SCAM: 'Huge Plane Crashes Into Bridge' Video

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As Shared on Facebook, Jan. 20, 2014:

Huge Plane Crashes Into Bridge
Netlore Archive: Viral Facebook blurb purports to offer a video clip of a massive jetliner crashing into a bridge. Via Facebook

There is a viral Facebook wall posting that has been circulating around the internet since January 2014. This viral video has since been analyzed as another Facebook clickjacking scam. Discover what happens when you click on this video that leads to an obvious scam. Additionally, learn how to protect yourself from other viral video scams with examples and sources for further reading listed below.

What Happens When You Click

Users who attempt to view the advertised video titled, "Huge Plane Crashes Into Bridge", are redirected to a bogus Facebook page where they are asked to share the video before viewing it— which is how the scam spreads. After sharing, users are asked to fill out a survey form, which is how the scammers make their money. At the end of the cycle, there is no video to be found.

The Rule Rather Than the Exception

While clickjacking can appear to be a vague or sneaky process of accessing your information, far too many people click and give it away without realizing it is a form of phishing before it is too late.  There are a few ways to know what a clickjacking link on Facebook looks like. Here are a few tips:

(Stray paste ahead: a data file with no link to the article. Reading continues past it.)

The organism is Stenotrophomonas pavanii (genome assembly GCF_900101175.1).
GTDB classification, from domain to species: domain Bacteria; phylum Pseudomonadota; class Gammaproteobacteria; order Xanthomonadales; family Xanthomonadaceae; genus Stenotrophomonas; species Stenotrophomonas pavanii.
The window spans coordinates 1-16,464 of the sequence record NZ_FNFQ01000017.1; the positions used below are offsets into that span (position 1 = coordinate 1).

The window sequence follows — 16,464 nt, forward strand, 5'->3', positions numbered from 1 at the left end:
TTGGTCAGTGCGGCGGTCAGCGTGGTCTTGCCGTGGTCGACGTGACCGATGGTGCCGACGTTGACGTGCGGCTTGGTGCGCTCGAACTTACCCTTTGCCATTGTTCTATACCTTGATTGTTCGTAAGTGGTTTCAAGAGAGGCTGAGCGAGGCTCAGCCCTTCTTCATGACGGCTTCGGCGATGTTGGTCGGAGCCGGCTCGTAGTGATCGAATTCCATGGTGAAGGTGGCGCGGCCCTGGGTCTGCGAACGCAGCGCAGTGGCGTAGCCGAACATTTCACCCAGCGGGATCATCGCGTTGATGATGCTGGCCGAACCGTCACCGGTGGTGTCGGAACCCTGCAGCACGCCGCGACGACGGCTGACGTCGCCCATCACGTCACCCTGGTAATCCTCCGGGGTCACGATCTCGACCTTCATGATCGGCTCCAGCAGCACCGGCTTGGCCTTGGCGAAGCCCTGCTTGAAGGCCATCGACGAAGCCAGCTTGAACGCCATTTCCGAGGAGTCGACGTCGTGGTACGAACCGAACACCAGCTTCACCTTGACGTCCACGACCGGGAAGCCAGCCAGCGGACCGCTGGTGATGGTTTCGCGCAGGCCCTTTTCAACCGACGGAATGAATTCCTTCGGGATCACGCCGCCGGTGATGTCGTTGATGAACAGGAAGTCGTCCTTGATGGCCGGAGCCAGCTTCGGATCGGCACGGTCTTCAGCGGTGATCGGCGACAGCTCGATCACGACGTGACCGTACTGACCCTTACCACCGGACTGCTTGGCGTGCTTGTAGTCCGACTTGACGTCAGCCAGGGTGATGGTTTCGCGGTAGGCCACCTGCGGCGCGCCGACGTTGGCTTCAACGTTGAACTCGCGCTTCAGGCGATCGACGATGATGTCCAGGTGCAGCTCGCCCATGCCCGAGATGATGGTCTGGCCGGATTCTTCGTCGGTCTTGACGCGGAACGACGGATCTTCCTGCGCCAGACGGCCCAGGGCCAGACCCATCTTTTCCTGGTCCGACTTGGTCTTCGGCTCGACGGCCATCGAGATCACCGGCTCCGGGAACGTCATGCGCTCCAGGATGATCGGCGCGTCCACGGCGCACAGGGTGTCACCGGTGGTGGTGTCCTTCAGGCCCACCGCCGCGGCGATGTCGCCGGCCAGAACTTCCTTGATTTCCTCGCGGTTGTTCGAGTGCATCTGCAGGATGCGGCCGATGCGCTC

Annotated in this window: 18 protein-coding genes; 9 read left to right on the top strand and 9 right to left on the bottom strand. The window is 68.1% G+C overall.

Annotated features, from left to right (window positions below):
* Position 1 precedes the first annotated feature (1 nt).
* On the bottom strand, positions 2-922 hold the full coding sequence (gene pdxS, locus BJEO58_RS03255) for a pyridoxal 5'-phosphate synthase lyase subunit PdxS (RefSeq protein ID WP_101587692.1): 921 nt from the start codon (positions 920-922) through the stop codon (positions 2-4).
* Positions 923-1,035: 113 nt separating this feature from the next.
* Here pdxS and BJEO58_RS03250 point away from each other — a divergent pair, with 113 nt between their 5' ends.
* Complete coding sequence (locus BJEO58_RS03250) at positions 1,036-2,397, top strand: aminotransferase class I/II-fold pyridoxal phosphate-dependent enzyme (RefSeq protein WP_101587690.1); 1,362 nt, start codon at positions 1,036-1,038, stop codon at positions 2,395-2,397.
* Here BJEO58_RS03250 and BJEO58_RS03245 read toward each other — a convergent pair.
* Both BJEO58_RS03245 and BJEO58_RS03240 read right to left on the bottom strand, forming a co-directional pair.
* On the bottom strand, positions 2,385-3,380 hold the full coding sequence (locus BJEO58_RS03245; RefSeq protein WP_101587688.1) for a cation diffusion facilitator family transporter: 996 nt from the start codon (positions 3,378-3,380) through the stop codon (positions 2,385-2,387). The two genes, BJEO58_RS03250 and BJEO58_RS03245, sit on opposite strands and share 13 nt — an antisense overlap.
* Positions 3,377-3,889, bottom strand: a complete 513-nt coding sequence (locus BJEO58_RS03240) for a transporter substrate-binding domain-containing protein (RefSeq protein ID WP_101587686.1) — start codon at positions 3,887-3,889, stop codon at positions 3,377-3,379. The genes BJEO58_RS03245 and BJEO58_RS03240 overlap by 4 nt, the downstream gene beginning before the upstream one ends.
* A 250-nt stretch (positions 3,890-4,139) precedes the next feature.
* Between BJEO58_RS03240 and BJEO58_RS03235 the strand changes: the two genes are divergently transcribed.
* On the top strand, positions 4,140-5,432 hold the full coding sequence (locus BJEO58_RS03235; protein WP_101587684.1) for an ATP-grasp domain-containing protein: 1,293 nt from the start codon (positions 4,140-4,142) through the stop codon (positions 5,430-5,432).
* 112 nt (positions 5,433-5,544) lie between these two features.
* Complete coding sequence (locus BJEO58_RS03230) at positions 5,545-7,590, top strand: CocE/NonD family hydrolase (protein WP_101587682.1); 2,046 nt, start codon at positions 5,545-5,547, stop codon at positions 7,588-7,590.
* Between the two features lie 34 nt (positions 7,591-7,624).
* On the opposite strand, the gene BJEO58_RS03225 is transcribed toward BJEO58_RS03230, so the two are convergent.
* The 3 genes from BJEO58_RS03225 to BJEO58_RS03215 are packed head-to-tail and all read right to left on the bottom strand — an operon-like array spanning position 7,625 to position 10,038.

• Look for a short phrase or sentence that is arousing, provocative or catchy. This is used to get people interested in taking the click bait.
  • Many phrases involved with clickjacking have incorrect grammar and spelling. If you notice that someone you trust who has a certain way of communicating on Facebook posts something inappropriate or strange, it may be a clickjacking link. Look twice before you click in this situation.
  • Links to websites that have terms like "must see", "omg", "wow" or another urgent type of phrasing might be trying to pull you in emotionally. Additionally, survey links, especially those that end with .php, may include malicious code that can damage your browser and/or computer device.

Protect Yourself

There are several steps you can take to avoid a clickjacking scam or to recover from one. Several things you can do are as follows:

  • Update your browser to the latest version available. This ensures that you have all the most recent upgrades with includes security updates. Updating your browser plug-ins are also important because they have their own set of security issues that can put you at risk to clickjacking scams.​
  • Prevent clickjacking altogether by adding some detection type plug-ins through your browser, such as Google Chrome. There are full access plugins that may require a fee but there are also limited ones with free access available, such as NoScript.

More Examples of Facebook Clickjacking Scams

Sources and Further Reading